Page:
follow Dictionary.com

Yours, Etc.: Origins and Uses of 8 Sign-Offs

complain

[kuh m-pleyn] /kəmˈpleɪn/
verb (used without object)
1.
to express dissatisfaction, pain, uneasiness, censure, resentment, or grief; find fault:
He complained constantly about the noise in the corridor.
2.
to tell of one's pains, ailments, etc.:
to complain of a backache.
3.
to make a formal accusation:
If you think you've been swindled, complain to the police.
Origin
1350-1400
1350-1400; Middle English compleinen < Anglo-French compleign-, stem of compleindre, Old French complaindre < Vulgar Latin *complangere, equivalent to Latin com- com- + plangere to lament; see plaint
Related forms
complainable, adjective
complainer, noun
complainingly, adverb
uncomplained, adjective
uncomplaining, adjective
uncomplainingly, adverb
Synonyms
1. Complain, grumble, growl, whine are terms for expressing dissatisfaction or discomfort. To complain is to protest against or lament a wrong: to complain about high prices. To grumble is to utter ill-natured complaints half to oneself: to grumble about the service. Growl may express more anger than grumble : to growl in reply to a question. To whine is to complain in a meanspirited way, using a nasal tone: to whine like a coward, like a spoiled child.
Antonyms
1. rejoice.
Dictionary.com Unabridged
Based on the Random House Dictionary, © Random House, Inc. 2014.
Cite This Source
Examples from the web for complain
  • Some people think wind turbines are ugly and complain about the noise the machines make.
  • At some point you start to think about your job-you don't make enough money, and you complain a lot.
  • He didn't complain, but only filled the room with his experience of wearing combat boots, and carrying a gun to work everyday.
  • New housing and business developments, locals complain, have led to an increase in light and noise pollution.
  • It's downright silly for you warm weather types to complain about walking.
  • She never seemed to complain but would favor one side more than the other.
  • Parliamentary observers complain that the fragmented legislature has made the country's politics more negative and short-term.
  • Applicants complain that the process of seeking help is made tiresome and humiliating.
  • Its diplomats complain of a few thousand gunmen holding up the whole peace process.
  • It relates to the returns the industry delivers: investors have more reason to complain about private equity than do voters.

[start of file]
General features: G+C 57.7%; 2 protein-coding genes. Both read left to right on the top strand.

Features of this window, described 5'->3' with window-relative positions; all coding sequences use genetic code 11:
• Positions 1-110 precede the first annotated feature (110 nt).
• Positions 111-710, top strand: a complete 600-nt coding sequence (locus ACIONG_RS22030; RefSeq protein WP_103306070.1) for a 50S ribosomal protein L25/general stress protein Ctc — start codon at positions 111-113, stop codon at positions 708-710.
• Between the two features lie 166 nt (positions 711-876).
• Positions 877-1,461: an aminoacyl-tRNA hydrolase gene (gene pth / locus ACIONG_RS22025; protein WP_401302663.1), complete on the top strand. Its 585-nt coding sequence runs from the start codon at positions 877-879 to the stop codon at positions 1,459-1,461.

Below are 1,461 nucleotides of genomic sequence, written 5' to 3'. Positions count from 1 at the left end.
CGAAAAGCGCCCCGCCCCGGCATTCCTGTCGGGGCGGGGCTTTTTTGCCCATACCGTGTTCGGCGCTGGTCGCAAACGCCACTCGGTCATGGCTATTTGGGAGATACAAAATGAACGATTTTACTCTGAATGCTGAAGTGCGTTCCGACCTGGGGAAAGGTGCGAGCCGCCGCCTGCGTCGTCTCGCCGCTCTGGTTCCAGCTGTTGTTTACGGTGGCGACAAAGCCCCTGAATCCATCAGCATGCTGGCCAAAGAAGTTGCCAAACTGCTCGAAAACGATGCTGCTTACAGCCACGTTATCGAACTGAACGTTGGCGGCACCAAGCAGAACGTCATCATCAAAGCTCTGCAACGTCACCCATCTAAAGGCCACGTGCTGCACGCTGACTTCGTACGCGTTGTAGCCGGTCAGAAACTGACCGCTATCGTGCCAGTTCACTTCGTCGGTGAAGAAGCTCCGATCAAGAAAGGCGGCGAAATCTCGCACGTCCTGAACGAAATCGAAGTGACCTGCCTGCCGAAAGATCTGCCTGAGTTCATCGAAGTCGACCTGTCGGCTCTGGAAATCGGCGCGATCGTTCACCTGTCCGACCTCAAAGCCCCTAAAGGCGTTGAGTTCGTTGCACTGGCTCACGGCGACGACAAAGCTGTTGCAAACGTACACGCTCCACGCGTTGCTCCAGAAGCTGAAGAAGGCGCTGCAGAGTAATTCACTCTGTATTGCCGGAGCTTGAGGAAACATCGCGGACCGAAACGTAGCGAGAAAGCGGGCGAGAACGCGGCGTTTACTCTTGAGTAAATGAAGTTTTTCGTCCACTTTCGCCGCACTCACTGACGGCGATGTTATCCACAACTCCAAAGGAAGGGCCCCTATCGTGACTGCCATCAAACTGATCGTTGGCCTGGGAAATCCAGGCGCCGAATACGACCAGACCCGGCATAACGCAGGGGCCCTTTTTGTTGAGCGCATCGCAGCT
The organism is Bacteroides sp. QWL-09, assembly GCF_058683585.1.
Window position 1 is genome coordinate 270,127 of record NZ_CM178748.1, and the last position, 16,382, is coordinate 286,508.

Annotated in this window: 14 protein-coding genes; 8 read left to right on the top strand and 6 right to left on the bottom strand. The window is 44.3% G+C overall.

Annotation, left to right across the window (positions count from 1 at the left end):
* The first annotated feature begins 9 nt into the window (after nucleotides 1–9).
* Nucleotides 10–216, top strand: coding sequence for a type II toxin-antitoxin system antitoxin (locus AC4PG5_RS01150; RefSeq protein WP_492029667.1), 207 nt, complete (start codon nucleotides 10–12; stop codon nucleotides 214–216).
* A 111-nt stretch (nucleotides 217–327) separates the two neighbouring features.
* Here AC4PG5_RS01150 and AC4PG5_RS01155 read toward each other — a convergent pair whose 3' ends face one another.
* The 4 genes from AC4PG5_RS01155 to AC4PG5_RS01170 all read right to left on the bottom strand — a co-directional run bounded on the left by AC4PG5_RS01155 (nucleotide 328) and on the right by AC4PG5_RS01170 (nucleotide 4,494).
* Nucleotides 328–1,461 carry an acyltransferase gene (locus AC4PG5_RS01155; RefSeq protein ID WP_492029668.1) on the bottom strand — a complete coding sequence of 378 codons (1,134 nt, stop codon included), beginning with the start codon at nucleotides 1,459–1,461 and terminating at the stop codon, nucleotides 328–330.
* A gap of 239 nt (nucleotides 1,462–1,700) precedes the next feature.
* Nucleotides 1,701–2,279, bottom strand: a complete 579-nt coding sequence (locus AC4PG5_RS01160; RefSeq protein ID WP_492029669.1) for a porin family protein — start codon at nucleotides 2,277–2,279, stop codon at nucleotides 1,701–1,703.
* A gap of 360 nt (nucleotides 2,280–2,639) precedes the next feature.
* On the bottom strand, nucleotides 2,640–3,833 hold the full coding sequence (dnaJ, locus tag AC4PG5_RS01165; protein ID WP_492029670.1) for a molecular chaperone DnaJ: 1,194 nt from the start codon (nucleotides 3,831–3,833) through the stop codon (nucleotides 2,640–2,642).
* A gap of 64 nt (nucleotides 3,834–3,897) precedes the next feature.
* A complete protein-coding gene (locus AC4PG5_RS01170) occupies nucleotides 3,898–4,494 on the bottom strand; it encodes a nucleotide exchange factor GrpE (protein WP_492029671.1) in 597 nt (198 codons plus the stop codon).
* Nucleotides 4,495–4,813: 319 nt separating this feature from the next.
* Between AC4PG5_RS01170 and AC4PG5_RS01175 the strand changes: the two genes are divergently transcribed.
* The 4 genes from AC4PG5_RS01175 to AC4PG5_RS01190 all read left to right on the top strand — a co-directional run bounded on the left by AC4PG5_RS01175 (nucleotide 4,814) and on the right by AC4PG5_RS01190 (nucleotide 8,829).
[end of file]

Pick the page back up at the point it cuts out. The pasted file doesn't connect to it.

British Dictionary definitions for complain

complain

/kəmˈpleɪn/
verb (intransitive)
1.
to express resentment, displeasure, etc, esp habitually; grumble
2.
(foll by of) to state the presence of pain, illness, etc, esp in the hope of sympathy: she complained of a headache
Derived Forms
complainer, noun
complainingly, adverb
Word Origin
C14: from Old French complaindre, from Vulgar Latin complangere (unattested), from Latin com- (intensive) + plangere to bewail
Collins English Dictionary - Complete & Unabridged 2012 Digital Edition
© William Collins Sons & Co. Ltd. 1979, 1986 © HarperCollins
Publishers 1998, 2000, 2003, 2005, 2006, 2007, 2009, 2012
Cite This Source
Word Origin and History for complain
v.

late 14c., "find fault, lament," from stem of Old French complaindre "to lament" (12c.), from Vulgar Latin *complangere, originally "to beat the breast," from Latin com-, intensive prefix (see com-), + plangere "to strike, beat the breast" (see plague (n.)). Older sense of "lament" died out 17c. Related: Complained; complaining.

Online Etymology Dictionary, © 2010 Douglas Harper
Cite This Source
Idioms and Phrases with complain

complain

The American Heritage® Idioms Dictionary
Copyright © 2002, 2001, 1995 by Houghton Mifflin Company. Published by Houghton Mifflin Company.
Cite This Source

Word of the Day

Difficulty index for complain

Most English speakers likely know this word

Word Value for complain

14
19
Scrabble Words With Friends

Quotes with complain